India has the most HIV infections in the world, with prevalence as high as 1.13% in some states. This column explains why preventive policies should focus on increasing condom distribution and awareness among the poor and uneducated.
The recent credit crisis started as a credit shock and then rapidly promulgated in the form of market and funding illiquidity before inducing solvency problems at some financial institutions. This column presents empirical evidence mapping the transmission channels of the crisis.
For years, policy analysts and policy makers asserted that the Chinese currency was substantially undervalued. This column shows that statistical and data uncertainties should humble those making strong claims about the renminbi’s value.
Supply side reforms have had a positive impact on the labour market in Germany, raising job creation and reducing the unemployment rate. At the European Economic Association meetings in Milan in August 2008, Michael Burda of Humboldt University in Berlin discussed these achievements and future prospects for the German economy with Romesh Vaitilingam.
At the Global Economic Symposium in Schleswig-Holstein in September 2008, Edward Lazear – economics professor at Stanford University and currently chairman of the US Council of Economic Advisers – delivered a speech on the performance of the US economy over the past ten years. Afterwards, he recorded an interview with Romesh Vaitilingam.
Should the management of a company take account of the interests of its workers, customers, suppliers and shareholders, as in the Rhineland model? Or should the management further only the interest of the shareholders, as in the Anglo-Saxon model? Here’s a one-handed answer.
Some European governments aim to promote their universities’ performance in international rankings by creating financial incentives. This column explains that such policies can backfire, taking the example of recent research on Italy. Policy makers should be very cautious in using students’ academic performance as a proxy for university value.
Recent data suggest that the ECB’s credibility is worryingly low on the inflation-fighting front. This column explains how improved ECB transparency and communication could help it to regain credibility with markets and investors.
Europe faces a fertility crisis, but not for the first time. The 1930s saw a similar situation but fertility recovered in the 1950s. This column assesses the historical lessons. The news is not good. Recent research shows that the post-war baby boom happened because young women were denied opportunities in the labour market due to discrimination and competition with older women who acquired job experience during the war.
In a recent speech, Fed Chair Ben Bernanke highlighted the difficulty of obtaining a meaningful gauge for future commodity price movement, noting the inadequacy of forecasts based on commodity futures signals. Looking at exchange rates may be a promising alternative.
European economic integration is 50 years old this year. Most analyses suggest that it had a rather small international trade impact. This column argues that these results are incorrect. A properly specified empirical analysis suggests far larger economic effects, since traditional models ignore the self-selection in their calculations.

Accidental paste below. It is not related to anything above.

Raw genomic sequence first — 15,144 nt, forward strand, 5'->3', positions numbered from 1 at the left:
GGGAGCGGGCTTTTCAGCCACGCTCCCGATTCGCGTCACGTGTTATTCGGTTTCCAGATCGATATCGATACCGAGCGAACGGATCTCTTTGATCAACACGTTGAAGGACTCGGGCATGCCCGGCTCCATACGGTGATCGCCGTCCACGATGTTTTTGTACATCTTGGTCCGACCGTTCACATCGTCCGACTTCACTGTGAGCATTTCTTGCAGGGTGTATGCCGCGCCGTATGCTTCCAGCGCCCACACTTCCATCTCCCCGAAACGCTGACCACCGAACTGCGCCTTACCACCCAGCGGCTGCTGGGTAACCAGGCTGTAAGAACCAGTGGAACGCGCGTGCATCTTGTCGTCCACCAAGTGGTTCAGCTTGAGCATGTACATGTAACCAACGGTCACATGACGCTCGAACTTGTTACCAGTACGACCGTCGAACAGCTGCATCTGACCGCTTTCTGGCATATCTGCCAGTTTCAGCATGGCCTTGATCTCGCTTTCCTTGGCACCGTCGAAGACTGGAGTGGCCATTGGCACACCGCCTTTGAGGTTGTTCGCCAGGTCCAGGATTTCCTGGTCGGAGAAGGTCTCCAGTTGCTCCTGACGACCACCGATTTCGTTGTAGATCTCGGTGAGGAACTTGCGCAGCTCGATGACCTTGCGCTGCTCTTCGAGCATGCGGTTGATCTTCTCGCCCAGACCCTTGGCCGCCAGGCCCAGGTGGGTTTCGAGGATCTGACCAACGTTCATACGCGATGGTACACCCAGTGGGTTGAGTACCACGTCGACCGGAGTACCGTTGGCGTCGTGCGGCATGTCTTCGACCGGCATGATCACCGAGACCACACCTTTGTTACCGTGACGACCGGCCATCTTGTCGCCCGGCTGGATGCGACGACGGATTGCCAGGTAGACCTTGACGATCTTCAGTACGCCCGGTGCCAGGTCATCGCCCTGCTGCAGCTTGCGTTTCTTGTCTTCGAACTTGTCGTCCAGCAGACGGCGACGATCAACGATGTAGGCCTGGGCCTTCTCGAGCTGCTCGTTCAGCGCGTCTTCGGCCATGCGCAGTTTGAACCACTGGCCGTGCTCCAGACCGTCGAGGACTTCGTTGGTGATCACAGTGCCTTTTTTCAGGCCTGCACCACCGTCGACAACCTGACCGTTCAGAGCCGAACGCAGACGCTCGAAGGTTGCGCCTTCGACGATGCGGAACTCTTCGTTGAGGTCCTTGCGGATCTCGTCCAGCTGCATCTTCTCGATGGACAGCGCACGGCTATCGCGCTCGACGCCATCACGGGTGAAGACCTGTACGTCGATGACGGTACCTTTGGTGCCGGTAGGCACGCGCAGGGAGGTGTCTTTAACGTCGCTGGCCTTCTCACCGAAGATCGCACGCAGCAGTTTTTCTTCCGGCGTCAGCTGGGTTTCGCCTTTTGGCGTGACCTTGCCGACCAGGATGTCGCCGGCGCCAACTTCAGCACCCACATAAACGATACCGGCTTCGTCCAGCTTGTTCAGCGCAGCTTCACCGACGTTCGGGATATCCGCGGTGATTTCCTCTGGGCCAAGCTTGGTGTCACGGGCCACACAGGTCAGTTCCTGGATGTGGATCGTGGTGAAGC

Parents are increasingly delaying their children’s entry into school to give them the advantage of being older than their classmates. But this column says they have it all wrong – children who are relatively older lag in academic achievement.
From Indonesia and Malaysia to Italy, politically connected firms are more valuable than their less fortunate competitors. Yet a key event in the history of the twentieth century has not been examined in terms of the value of political connections: the Nazi rise to power. In an interview recorded at the annual congress of the European Economic Association in Budapest in August 2007, Joachim Voth talks to Romesh Vaitilingam about his research with Thomas Ferguson on this question.
A random walk is (in)famously a better predictor of short-term exchange rates than models emphasising economic fundamentals. This column explains recent literature that has addressed the puzzle by considering an asset-pricing approach. Fundamentals (and expectations of them) are still relevant.
Edward Glaeser of Harvard University talks to Romesh Vaitilingam about the lessons from his research on how falling costs of communication and transportation have been kind to idea-producing cities like New York, Boston and London and devastating to goods-producing cities like Cleveland, Detroit and Glasgow. The interview was recorded at the American Economic Association meetings in New Orleans in January 2008.
Shared capitalism aims to motivate employees by giving them a greater financial stake in their companies. Recent research shows that many workers do not know about or understand such plans. How can such plans work if employees don’t know they exist?
Today’s globalisation is operating with higher resolution. It is not enough to think of skill groups and sectors; the impact is more unpredictable, sudden and individual than in the past. This column assesses how high-resolution globalisation differs and how governments need to respond to make it work.
Shared capitalism schemes, in which workers are given larger financial stakes in their employers, are growing in popularity. This column summarises recent evidence that may explain the growth – shared capitalism seems to boost productivity.
In the “battle of the Bund,” trading of German government bonds shifted from London to Frankfurt in less than a decade. This column analyses that famous financial episode and assesses the potential for new financial exchanges to dethrone incumbents.
The sustainability of the US current account depends on foreigners’ willingness to holding US assets. This column discusses new micro-econometric evidence that equity funds rebalance in reaction to increased exchange rate risk. In short, there is a limit to foreigners’ holding of US assets; the US will either have to run a trade surplus in the future, or the dollar must fall to deflate the value of foreigner’s holdings.